Unless you have really messed up, damage will not normally be evident, but don't expect the innards of the engine to reach their life limits before having to be replaced.

So how do you avoid a hot start? Well, first off, don't crack the throttle before the N1 reaches 12%. If it doesn't get there, use external power to start. If you do a lot of trips away from base, try to get a portable external power pack to take with you. Secondly, use 2 hands to start. Hold the cyclic with your knees, push the starter button with your right thumb and DON'T LET IT GO till the N1 is 58%. DO NOT RELEASE IT if the temperature starts running away. Check for oil pressure rise and open the throttle postively through the gate with your left hand, then roll it back to the stop and depress the idle cut off button. Keep it depressed so that you can roll the throttle off if necessary without having to fight with it. (This procedure is for a Jetranger with the Bendix FCU. For CECO FCU, the throttle needs to be rolled open slowly till light-off. The vast majority have Bendix system fitted.)

Back to the pre-flight. What should be checked that the flight manual doesn't mention ? Well, I like to check the transfer tubes on the side of the engine to see if they are loose, check for cracks in the engine casing, check the temp strips on the driveshafts, check for excessive oil splatter from the short shaft (not a good sign). Obviously all oil levels are important. Even though tail rotor blade failures are rare on Jetrangers, I always check for cracks near the blade root. It is also possible for Jetranger 2 TR blades to be fitted on a Jetranger 3. They are slightly shorter and have a bit more twist than the Jetranger 3 blades. More importantly, they do not provide as much TR thrust, so if you fly a Jetranger 3 with Jetranger 2 blades, you can run out of tail rotor authority in hover at altitude. Jetranger 3 blades have -127 or -131 as the last 3 digits of their part no. Jetranger 2 blades are -129 and -133....

On the main rotor head, check the Jesus nut is on and wire locked. Check blade hubs and blade roots for cracks (once again not a common problem for Jetrangers, but you never know).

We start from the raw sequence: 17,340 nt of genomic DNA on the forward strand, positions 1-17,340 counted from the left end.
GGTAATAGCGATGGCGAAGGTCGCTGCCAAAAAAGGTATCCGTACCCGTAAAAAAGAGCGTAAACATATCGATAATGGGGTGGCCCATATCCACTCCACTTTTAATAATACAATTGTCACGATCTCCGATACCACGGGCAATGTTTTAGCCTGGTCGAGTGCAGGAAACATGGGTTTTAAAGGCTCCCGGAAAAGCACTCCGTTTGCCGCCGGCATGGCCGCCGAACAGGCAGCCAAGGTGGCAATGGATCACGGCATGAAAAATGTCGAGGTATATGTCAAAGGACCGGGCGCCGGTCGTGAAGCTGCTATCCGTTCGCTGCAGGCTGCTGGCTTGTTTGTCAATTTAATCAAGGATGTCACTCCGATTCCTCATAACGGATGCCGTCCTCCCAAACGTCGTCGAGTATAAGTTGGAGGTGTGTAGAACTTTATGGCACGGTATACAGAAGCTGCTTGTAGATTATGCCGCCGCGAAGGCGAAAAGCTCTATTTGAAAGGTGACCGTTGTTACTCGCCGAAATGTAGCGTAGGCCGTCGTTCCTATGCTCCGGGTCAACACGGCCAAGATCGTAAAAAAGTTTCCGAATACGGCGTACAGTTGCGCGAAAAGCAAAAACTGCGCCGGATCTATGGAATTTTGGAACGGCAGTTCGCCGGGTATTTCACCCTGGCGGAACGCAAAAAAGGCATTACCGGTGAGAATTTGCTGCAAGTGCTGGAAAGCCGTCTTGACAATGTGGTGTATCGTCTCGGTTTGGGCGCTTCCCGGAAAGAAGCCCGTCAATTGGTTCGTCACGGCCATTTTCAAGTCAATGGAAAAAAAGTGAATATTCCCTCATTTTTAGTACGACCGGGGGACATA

After Start

So now it's started. Probably the most difficult part of flying the Jetranger. Once started, run it up to 70% N1 and switch the Generator on. Check the charge rate when flicking the switch, so that you know the generator is working properly. Check hydraulics, anti-ice if fitted and all instruments and gauges as per the flight manual

After one minute, increase to full throttle without exceeding 40% torque. Trim to 100% Nr, and complete the pre-takeoff checks.


When lifting off, the stick will normally need to be displaced slightly rearward and right when lifting and obviously, left yaw pedal is needed as collective is increased.

Limits here are 100% torque and 810C TOT. The flight manual lists 110% torque for 5 seconds as a non-intentional transient limit. I would suggest not to use it, unless it is to avoid crashing. If you can't hover with enough spare torque to get you through transition or out of where you are without exceeding normal limits, leave a passenger behind.

Normal Operation and Avoid Areas

At this stage, if you haven't heard of LTE, go and do some research to find out about it. If during any low speed flight or hover the helicopter begins to yaw past where you can stop it with yaw pedal, immediately increase forward airspeed.

MORE LATER ....................